CHRISTINA VANTZOU UNVEILS HER SELF-DIRECTED VIDEO FOR ‘GOING BACKWARDS TO RECOVER THAT WHICH WAS LEFT BEHIND’
Christina Vantzou has a celebrated back catalogue of visual accompaniments to her music, stretching back to her longform animations for The Dead Texan and the refracted resplendence of the visuals she created for her debut solo album, No.1. Now, she has revealed the first video from No.2, her second solo album released on Kranky.
The video for Going Backwards To Recover That Which Was Left Behind matches her slow-burning score to a lulling scene of a mysterious nature. Presented in slow-motion, unidentified lights contend for possession of a mist-saturated forest, casting shifting emotions on to the canvas of a woman’s face. Walking over heaps of broken branches and leafy debris, you find yourself involved more and more in her deaccelerated movements, gleaning your own narrative from the onset of darkness which closes the video.
Watch Going Backwards To Recover That Which Was Left Behind at this link:
Going backwards to recover that which was left Behind from christina vantzou on Vimeo.
Developed over a four year period, and entirely funded by a part time job working as a SAT university entrance exam mathematics
tutor, No2 was composed using synthesizers and a variety of unidentified samples that were manipulated beyond recognition.
Christina Vantzou then collaborated with Minna Choi of the San Francisco based Magik*Magik Orchestra. Vantzou and Choi worked on the notation and arrangements and recorded the compositions with a 15-piece ensemble at Tiny Telephone studios in San Francisco. The chamber layer on No2 follows a similar pattern as her first record with the addition of bassoon, oboe, and an enhanced string section.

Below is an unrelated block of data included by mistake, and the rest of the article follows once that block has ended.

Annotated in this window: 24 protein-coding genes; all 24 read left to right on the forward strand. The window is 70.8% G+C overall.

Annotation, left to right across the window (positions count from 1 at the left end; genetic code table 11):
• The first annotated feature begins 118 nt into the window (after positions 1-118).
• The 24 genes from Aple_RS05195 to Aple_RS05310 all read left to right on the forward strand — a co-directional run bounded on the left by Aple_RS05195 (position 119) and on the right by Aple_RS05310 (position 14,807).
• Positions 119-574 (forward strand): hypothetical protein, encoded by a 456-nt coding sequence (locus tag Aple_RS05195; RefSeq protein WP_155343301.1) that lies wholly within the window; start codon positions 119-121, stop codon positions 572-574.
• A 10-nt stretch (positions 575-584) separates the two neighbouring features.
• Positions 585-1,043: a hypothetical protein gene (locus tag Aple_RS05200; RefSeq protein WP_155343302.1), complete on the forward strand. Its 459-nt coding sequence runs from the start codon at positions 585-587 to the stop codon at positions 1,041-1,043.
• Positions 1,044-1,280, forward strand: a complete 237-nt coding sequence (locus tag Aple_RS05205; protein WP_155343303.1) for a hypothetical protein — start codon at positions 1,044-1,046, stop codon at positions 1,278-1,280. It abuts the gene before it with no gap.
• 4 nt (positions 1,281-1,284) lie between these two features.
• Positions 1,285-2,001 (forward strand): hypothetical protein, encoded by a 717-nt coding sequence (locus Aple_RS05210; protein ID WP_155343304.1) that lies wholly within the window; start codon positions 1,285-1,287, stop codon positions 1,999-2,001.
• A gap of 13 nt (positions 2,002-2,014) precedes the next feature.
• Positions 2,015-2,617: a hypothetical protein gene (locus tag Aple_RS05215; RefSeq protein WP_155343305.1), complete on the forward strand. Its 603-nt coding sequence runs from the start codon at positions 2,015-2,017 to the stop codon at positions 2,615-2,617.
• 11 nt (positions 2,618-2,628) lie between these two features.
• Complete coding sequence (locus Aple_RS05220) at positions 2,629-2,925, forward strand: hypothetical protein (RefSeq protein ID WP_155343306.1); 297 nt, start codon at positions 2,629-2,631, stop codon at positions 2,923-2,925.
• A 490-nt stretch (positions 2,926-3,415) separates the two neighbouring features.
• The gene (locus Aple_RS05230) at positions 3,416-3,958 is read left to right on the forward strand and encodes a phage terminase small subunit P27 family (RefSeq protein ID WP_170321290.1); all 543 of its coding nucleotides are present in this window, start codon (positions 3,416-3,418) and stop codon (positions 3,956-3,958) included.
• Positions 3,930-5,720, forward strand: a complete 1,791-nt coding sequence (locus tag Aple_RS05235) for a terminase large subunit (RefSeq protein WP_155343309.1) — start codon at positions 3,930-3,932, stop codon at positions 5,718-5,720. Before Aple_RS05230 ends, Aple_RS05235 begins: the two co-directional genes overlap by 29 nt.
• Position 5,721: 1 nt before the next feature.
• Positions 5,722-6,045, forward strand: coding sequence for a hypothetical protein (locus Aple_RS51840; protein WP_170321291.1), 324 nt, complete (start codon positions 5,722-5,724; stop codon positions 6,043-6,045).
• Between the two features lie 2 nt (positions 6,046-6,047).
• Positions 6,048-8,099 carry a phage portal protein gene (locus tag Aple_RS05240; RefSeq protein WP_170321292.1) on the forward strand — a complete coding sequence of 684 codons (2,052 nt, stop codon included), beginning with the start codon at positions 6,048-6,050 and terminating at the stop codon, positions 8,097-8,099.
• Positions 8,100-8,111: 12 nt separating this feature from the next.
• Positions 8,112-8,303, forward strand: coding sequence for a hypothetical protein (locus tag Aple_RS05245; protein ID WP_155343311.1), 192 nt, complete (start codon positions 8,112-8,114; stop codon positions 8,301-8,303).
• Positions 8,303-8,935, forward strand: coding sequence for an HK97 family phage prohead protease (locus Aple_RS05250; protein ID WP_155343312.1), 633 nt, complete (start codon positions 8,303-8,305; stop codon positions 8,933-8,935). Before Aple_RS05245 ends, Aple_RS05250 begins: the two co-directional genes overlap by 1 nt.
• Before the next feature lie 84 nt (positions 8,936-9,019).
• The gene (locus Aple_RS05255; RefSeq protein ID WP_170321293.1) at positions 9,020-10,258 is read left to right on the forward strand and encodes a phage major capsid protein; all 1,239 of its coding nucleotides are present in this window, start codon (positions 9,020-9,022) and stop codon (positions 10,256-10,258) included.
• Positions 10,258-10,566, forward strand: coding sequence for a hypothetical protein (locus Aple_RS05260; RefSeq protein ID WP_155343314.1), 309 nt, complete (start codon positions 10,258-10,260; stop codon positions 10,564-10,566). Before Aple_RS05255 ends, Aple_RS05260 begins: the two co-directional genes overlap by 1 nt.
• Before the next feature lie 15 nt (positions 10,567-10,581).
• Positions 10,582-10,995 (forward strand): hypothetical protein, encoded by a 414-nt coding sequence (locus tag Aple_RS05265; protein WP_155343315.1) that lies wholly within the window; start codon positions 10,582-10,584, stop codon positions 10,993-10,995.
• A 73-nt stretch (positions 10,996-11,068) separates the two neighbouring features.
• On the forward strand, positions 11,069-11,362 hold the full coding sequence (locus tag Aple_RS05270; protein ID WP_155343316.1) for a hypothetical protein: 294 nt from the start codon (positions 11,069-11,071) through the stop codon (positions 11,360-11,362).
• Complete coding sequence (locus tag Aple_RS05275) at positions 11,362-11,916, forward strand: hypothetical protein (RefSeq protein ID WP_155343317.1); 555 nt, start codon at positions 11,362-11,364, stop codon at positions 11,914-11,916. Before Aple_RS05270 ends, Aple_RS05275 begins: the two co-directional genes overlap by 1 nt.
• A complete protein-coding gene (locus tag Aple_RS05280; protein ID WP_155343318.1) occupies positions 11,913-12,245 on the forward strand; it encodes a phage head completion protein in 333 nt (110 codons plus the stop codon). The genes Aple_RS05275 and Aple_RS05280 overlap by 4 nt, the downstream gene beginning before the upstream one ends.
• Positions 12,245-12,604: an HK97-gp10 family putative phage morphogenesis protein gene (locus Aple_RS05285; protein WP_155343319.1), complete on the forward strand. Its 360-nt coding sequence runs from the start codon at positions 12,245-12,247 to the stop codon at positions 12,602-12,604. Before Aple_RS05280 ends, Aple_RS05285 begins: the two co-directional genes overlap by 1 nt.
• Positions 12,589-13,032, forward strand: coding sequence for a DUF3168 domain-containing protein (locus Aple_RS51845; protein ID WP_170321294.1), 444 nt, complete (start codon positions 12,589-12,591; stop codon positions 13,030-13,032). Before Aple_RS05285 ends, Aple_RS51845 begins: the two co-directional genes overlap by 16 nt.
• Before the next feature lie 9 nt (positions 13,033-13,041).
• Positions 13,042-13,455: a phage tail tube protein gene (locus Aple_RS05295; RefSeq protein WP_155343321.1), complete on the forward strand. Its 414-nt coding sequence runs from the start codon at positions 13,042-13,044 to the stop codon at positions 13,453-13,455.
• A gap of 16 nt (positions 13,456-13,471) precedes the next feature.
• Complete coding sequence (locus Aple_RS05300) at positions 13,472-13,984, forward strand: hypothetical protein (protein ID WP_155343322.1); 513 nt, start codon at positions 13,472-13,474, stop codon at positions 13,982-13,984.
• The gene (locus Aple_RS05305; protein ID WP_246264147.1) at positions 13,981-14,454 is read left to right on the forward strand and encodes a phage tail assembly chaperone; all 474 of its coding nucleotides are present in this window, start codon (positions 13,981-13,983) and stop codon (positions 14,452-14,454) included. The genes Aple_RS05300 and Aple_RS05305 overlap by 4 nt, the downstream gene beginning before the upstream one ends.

Vantzou spent four months premixing the album before Adam Bryanbaum Wiltzie (Stars of the Lid / A Winged Victory for the Sullen) engineered the final mixes, as well as added some of his signature sound texture, at his studio in Brussels, Belgium.
Perhaps a better title for the album would be “Symphony No2” as it was composed as a cohesive whole, much like her first album No1. Dense layers of strings are augmented by angelic voices, piano, woodwinds, & various synthesizers. Instrumental music, especially that which is scored with strings & horns, is invariably described as “filmic”. This is even more likely when the composer is a filmmaker such as Christina Vantzou.
Welcome to the future, which luckily for us is filled by a woman’s voice with a beautiful narrative. A recording that is a meeting of personalities is like the contact of chemical substances: if there is any reaction, all are transformed.